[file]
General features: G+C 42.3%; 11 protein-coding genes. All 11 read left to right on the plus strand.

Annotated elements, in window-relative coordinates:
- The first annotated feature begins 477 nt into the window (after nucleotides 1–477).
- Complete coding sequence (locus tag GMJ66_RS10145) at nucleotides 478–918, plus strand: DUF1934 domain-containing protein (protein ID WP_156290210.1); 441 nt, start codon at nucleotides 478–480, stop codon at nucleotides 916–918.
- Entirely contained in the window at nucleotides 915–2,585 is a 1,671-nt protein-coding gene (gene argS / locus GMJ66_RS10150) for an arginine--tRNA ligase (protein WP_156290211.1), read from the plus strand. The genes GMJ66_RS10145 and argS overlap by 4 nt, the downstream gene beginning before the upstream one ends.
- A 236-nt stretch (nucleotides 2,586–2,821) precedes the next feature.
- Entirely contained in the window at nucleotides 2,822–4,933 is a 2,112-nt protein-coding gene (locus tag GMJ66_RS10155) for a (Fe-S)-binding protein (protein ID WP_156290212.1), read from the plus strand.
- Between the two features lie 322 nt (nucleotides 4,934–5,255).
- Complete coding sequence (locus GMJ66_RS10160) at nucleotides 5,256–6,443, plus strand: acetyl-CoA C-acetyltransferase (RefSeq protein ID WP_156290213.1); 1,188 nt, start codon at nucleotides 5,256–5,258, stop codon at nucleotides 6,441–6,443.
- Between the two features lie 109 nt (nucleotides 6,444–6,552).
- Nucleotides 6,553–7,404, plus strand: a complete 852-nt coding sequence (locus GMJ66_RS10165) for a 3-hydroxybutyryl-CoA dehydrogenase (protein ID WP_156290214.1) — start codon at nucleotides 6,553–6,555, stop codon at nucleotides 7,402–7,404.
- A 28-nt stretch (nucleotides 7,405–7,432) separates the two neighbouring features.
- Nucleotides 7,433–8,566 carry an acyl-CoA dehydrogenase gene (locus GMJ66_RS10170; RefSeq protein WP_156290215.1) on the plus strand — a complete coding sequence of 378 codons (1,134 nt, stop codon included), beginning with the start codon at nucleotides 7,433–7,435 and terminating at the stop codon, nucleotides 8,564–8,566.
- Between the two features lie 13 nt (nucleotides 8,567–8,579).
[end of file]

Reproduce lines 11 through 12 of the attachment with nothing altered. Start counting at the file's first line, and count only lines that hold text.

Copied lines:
- Nucleotides 6,553–7,404, plus strand: a complete 852-nt coding sequence (locus GMJ66_RS10165) for a 3-hydroxybutyryl-CoA dehydrogenase (protein ID WP_156290214.1) — start codon at nucleotides 6,553–6,555, stop codon at nucleotides 7,402–7,404.
- A 28-nt stretch (nucleotides 7,405–7,432) separates the two neighbouring features.